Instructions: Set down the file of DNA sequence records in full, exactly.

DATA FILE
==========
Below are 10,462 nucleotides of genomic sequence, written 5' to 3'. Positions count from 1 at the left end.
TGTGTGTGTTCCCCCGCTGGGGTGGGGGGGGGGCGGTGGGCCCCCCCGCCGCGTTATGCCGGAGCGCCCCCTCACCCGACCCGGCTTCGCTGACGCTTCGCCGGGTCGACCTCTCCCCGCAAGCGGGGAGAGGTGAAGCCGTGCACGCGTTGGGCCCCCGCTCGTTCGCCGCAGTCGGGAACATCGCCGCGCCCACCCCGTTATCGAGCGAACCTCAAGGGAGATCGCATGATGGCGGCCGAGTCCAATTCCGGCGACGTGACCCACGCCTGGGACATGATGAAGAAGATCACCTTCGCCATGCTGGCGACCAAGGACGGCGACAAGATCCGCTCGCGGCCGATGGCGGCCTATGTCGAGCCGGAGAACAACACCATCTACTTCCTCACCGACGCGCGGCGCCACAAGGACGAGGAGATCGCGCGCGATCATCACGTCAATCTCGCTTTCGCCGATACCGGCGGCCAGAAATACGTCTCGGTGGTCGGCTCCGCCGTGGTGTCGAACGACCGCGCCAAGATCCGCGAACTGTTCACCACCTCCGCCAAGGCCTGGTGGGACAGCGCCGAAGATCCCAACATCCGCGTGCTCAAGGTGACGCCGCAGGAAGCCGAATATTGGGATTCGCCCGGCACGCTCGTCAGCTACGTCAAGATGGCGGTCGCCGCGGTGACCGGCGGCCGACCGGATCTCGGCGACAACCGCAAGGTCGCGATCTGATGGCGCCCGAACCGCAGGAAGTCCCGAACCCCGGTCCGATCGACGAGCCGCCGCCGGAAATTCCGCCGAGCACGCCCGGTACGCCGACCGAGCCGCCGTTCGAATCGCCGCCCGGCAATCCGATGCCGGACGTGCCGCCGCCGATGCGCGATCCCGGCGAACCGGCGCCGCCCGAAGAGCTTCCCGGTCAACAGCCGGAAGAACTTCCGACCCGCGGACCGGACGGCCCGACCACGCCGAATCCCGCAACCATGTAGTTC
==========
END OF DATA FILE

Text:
Below are 10,462 nucleotides of genomic sequence, written 5' to 3'. Positions count from 1 at the left end.
TGTGTGTGTTCCCCCGCTGGGGTGGGGGGGGGGCGGTGGGCCCCCCCGCCGCGTTATGCCGGAGCGCCCCCTCACCCGACCCGGCTTCGCTGACGCTTCGCCGGGTCGACCTCTCCCCGCAAGCGGGGAGAGGTGAAGCCGTGCACGCGTTGGGCCCCCGCTCGTTCGCCGCAGTCGGGAACATCGCCGCGCCCACCCCGTTATCGAGCGAACCTCAAGGGAGATCGCATGATGGCGGCCGAGTCCAATTCCGGCGACGTGACCCACGCCTGGGACATGATGAAGAAGATCACCTTCGCCATGCTGGCGACCAAGGACGGCGACAAGATCCGCTCGCGGCCGATGGCGGCCTATGTCGAGCCGGAGAACAACACCATCTACTTCCTCACCGACGCGCGGCGCCACAAGGACGAGGAGATCGCGCGCGATCATCACGTCAATCTCGCTTTCGCCGATACCGGCGGCCAGAAATACGTCTCGGTGGTCGGCTCCGCCGTGGTGTCGAACGACCGCGCCAAGATCCGCGAACTGTTCACCACCTCCGCCAAGGCCTGGTGGGACAGCGCCGAAGATCCCAACATCCGCGTGCTCAAGGTGACGCCGCAGGAAGCCGAATATTGGGATTCGCCCGGCACGCTCGTCAGCTACGTCAAGATGGCGGTCGCCGCGGTGACCGGCGGCCGACCGGATCTCGGCGACAACCGCAAGGTCGCGATCTGATGGCGCCCGAACCGCAGGAAGTCCCGAACCCCGGTCCGATCGACGAGCCGCCGCCGGAAATTCCGCCGAGCACGCCCGGTACGCCGACCGAGCCGCCGTTCGAATCGCCGCCCGGCAATCCGATGCCGGACGTGCCGCCGCCGATGCGCGATCCCGGCGAACCGGCGCCGCCCGAAGAGCTTCCCGGTCAACAGCCGGAAGAACTTCCGACCCGCGGACCGGACGGCCCGACCACGCCGAATCCCGCAACCATGTAGTTC